Sadly, it was the first and last laugh.

Our three judges settled on three terrible stories that each committed a cardinal sin of journalism. First, there’s Rock Band 4 is doing a lot of the fun things you want it to do from Polygon – a large media outlet that won second place last year for Excellence in News Reporting.

Alas, this was excellent only at self-indulgence. Here’s the opening paragraph…

A few of my more effervescent, more gregarious, more alive colleagues in game journalism are on stage “rocking out” to The Killers. We are on the rooftop of a pricey hotel in Santa Monica, at a press event organized by Rock Band 4’s developer and publisher Harmonix.

Guess what? No one cares about you. To be more specific, no one wants to read about how much fun you’re having “on the rooftop of a pricey hotel.” If you fell off that roof, no one would mourn you.

Journalists are simply data-delivery androids. That’s their only value to society. Spat one judge…

This reads like a fucking diary entry. “I’m having an OK time,” the writer says, like that’s at all relevant to a Rock Band 4 review. “I don’t care about music. I dislike crowds and I dislike loud noises.” BUT THIS IS A LOUD MUSIC GAME! Why are you telling me about your preferences? Are you rehearsing for your Tinder profile? It takes the writer 11 paragraphs to get to the game’s features – after sifting through a very odd tangent about his grandmother.

Concluded another judge:”Journalism isn’t about you, the writer. It’s about your audience, the readers. Go fuck yourself.”

As you might’ve noticed, this newest Kunkel category elicited the most “fucks” from our judges. They’re actually compassionate people, but they believe journalism’s porcelain-like reputation will crack beyond all repair if idiots keep fumbling with its basic rules.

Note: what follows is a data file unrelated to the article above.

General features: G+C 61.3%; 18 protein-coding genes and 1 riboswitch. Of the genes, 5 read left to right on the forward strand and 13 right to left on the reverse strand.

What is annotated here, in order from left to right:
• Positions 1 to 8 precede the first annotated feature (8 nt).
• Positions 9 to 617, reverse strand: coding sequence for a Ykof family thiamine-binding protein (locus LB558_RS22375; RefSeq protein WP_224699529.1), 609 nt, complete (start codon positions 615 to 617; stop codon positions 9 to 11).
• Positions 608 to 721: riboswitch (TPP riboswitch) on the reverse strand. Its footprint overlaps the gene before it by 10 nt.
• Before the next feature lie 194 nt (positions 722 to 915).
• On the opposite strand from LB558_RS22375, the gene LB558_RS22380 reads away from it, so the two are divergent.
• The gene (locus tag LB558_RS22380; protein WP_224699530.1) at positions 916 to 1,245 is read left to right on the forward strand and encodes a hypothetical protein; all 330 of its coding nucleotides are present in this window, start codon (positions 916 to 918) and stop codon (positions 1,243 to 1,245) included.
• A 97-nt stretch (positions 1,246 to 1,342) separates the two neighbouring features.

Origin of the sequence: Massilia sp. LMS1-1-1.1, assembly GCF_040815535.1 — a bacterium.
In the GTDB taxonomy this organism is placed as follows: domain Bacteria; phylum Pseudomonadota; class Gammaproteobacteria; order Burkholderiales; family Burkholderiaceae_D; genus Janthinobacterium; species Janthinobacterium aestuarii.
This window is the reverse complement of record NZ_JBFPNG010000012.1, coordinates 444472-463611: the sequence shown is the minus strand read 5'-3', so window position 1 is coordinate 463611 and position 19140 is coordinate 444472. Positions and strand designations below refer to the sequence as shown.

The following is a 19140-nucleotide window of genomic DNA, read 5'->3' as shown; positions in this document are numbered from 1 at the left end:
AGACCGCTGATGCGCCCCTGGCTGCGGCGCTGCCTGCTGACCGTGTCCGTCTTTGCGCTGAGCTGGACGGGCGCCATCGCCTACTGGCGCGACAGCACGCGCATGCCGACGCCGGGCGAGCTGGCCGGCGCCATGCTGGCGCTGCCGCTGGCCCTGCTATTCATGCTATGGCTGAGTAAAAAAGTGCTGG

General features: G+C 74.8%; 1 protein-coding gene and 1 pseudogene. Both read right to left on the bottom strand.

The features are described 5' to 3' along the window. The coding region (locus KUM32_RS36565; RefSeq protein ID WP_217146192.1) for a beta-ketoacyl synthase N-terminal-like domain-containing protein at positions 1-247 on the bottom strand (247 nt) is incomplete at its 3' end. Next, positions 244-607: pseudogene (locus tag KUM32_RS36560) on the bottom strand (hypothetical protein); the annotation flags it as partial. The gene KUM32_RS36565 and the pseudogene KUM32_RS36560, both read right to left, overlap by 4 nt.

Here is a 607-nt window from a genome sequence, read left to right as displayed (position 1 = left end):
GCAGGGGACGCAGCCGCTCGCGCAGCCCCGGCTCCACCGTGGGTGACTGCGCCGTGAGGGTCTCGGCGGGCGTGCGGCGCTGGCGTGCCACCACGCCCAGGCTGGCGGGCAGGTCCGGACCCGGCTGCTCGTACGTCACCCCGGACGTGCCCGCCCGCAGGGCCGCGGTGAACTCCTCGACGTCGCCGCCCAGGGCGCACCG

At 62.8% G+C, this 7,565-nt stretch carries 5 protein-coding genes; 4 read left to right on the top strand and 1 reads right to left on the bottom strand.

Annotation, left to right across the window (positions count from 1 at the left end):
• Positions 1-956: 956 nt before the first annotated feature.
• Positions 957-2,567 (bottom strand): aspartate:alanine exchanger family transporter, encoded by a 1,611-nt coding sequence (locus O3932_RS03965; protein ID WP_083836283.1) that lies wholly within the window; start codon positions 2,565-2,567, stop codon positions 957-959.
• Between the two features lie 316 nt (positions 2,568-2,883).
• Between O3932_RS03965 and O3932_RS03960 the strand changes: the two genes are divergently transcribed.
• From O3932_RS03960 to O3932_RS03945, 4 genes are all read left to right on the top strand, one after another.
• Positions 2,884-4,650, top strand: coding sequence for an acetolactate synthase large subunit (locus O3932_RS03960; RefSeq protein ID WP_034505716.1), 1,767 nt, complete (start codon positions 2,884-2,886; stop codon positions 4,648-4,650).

That’s why they also despised Why Isn’t it Called No Woman’s Sky? from Jezebel. This story – if you can call a total of 91 words a “story” – explains why  the feminist website won’t write a story about a video game called No Man’s Sky…

We find the name of this “first person space travel” game to be distasteful, offensive, and shamelessly anti-feminist.

Ranted one judge…

Essentially, “We don’t like the name of this game, so we’re not gonna review it.” OK, then don’t fucking post about it. Especially if you’re not going to even fucking ask the developer the question in your headline and get some kind of comment. I’m not sure WTF this is, but it’s not good or funny or useful or journalism.

The issue here isn’t feminism, it’s journalism. If you’re going to slag on someone, at least try talking with them.

Another judge thought this could’ve been a superb story – if Jezebel had done more…

The headline should have been “Why Jezebel Won’t Cover This Game.” It’s BECAUSE the title is offensive that an offended feminist site should COVER it. That’s, like, journalism 101. Missed opportunity, for sure.

In other words, instead of simply declaring you’re offended, interview the people who offended you and get their side. Ask other feminists (and anti-feminists) about the blatant or subtle impact of a game’s name.